Northeastern students meet U.S. Supreme Court Justice Stephen Breyer. Courtesy photo
Surreal. Surprising. Impressive.
Those are some of the words professor Dan Urman’s students used to describe their recent field trip to the Harvard Marshall Forum, where they met current U.S. Supreme Court Justices Stephen Breyer and Neil Gorsuch.
“It was an honor to meet two members of the highest court in the land and to chat at length with Justice Gorsuch,” said Reilly McGreen, who took Urman’s “Introduction to Law” course. “The most surreal part of the conference was being able to ask Justice Gorsuch—standing shoulder to shoulder with him—about what it’s like to serve, now as a colleague, with Justice Kennedy, for whom he served as a law clerk on the Supreme Court nearly 25 years ago.”
Most of the students who attended the June 2 conference for the 70th Anniversary of the Marshall Plan, have taken Urman’s “Understanding the Supreme Court” class, where they learned about the role of the Supreme Court and each individual justice, as well as “Introduction to Law,” during which they studied several landmark Supreme Court cases.
“This was a wonderful opportunity for them to meet and speak with the very topic of our course: justices on the Supreme Court,” said Urman, director of SPPUA’s minor in law and public policy, adding that he is planning to take his students to Washington, D.C. during the 2017-18 academic year to meet with lawyers and judges.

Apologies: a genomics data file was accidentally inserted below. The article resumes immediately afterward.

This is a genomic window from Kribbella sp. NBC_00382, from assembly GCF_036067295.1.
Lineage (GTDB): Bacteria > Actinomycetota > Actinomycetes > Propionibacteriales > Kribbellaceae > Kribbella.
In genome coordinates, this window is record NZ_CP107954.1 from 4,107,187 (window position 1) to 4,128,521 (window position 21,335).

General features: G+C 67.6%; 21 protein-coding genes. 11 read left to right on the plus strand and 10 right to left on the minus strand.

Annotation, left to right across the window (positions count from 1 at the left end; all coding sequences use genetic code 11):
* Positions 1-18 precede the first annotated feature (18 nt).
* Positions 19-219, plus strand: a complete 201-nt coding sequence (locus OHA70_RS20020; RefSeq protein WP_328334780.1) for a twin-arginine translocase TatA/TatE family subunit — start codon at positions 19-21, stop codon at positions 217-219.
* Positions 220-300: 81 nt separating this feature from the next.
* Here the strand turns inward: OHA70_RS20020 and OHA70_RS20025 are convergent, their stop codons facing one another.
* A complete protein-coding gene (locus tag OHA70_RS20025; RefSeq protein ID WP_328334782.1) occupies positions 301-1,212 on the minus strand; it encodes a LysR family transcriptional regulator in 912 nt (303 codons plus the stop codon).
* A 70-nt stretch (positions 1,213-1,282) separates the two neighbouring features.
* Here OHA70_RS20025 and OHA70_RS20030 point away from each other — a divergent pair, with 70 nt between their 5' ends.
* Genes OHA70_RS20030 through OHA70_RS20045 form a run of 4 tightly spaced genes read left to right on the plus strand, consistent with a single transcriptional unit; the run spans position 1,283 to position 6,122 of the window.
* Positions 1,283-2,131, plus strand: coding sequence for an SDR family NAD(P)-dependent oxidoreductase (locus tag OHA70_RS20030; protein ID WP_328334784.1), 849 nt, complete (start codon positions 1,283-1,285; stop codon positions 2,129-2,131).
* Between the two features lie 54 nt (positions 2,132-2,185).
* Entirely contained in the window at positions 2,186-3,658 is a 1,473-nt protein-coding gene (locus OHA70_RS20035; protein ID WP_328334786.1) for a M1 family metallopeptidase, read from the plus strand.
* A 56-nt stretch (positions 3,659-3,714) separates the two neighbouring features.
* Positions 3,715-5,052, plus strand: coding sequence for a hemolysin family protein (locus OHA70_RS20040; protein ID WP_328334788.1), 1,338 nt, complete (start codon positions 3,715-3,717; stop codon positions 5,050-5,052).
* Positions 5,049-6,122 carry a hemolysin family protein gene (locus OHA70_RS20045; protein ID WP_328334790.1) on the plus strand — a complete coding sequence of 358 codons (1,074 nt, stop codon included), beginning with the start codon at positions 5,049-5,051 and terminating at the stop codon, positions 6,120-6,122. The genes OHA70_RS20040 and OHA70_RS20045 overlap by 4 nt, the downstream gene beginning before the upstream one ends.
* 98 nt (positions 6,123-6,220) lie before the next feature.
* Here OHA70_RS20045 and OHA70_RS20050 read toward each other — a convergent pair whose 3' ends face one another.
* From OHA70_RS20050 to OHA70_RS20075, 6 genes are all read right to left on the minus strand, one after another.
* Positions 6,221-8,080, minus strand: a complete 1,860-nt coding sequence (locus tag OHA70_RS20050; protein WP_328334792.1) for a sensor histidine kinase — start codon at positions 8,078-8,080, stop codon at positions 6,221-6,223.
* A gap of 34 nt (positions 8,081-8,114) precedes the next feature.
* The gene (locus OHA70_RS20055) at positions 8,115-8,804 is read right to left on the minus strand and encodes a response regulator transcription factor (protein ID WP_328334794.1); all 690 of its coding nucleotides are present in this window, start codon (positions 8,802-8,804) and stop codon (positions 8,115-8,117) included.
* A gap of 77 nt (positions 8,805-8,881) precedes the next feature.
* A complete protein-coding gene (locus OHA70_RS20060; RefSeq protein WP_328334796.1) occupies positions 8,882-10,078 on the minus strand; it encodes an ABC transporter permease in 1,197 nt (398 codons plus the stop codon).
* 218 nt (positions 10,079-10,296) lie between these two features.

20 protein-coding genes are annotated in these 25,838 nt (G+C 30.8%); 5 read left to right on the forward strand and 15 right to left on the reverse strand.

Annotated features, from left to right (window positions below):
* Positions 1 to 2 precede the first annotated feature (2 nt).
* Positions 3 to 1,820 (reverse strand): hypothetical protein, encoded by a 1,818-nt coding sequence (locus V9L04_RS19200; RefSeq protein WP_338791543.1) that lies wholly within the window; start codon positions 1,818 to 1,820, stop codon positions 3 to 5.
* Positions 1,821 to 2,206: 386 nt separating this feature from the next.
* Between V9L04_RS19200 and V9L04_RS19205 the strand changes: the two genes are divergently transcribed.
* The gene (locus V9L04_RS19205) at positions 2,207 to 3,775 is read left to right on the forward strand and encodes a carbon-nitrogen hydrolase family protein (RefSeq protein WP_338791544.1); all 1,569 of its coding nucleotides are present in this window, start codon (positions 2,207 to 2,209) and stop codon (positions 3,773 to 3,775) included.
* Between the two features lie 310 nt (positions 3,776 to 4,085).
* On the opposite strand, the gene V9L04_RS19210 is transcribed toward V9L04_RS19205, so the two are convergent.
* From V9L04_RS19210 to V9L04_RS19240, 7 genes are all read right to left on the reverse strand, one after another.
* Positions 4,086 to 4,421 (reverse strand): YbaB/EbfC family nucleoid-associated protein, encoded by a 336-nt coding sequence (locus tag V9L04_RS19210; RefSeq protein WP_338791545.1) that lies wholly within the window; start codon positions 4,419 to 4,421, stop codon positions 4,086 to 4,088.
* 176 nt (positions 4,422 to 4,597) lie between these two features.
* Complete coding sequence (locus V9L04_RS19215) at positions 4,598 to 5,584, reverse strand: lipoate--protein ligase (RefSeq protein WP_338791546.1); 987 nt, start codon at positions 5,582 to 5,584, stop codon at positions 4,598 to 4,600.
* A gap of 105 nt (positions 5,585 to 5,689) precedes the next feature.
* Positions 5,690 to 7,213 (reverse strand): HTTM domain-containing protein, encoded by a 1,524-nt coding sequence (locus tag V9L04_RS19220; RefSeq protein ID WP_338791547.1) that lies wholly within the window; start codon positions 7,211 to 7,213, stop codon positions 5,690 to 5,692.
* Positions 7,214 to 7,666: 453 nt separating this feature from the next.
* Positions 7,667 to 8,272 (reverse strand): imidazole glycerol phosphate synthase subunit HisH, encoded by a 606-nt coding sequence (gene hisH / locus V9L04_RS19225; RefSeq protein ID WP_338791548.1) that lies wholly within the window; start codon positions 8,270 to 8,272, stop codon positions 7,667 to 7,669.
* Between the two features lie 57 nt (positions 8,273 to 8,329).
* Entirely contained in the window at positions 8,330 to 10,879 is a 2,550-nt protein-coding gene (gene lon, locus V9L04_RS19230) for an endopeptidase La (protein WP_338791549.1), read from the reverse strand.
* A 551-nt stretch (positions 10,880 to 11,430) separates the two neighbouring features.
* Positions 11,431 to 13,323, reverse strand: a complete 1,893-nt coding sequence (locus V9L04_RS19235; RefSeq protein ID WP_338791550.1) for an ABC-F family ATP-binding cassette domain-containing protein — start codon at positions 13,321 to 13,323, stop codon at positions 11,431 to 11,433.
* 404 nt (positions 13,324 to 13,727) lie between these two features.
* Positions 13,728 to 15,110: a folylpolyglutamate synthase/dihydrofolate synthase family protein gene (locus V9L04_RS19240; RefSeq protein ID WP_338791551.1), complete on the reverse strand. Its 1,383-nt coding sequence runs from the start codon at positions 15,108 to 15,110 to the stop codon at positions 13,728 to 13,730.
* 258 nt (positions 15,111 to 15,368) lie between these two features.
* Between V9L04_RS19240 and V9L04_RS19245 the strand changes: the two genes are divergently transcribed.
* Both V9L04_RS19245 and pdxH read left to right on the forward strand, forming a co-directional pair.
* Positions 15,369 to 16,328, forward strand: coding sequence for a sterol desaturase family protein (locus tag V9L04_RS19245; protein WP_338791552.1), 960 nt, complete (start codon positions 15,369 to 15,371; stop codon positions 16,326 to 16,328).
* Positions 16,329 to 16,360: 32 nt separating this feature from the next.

Jaguar Ashtiani, a student in the minor in law and public policy, took “Understanding the Supreme Court” in the spring and wrote a paper about Justice Breyer. He got to meet and chat with Breyer at the conference.
“We learned about these two men—Justices Breyer and Gorsuch—and spent a fair time discussing and reading works by them for class,” Ashtiani said. “After spending so much time learning about these people, to finally meet them was very neat.”
Laura Shannon, another student in the minor in law and public policy, kept in mind a crucial lesson she learned in “Understanding the Supreme Court:” to view the justices as people as opposed to “nine black robes who make hugely important decisions.”
“We were able to mingle, get to know former scholars, and learn about their educational/professional background,” she said. “At one point, I was standing between a law professor from the University of Chicago and a Columbia philosophy professor, listening to them argue about an article the law professor had published recently.”
Last year, Urman took students on a daylong field trip to the American Museum of Tort Law in Winsted, Conn., where they learned about the law of wrongful injury and the role it plays in protecting personal freedom, health and safety through the civil justice system. In addition to field trips, students participate in court observation assignments and moot courts in front of practicing judges and lawyers, said Urman.
Click here to learn more about the minor in law and public policy, housed in the School of Public Policy and Urban Affairs.
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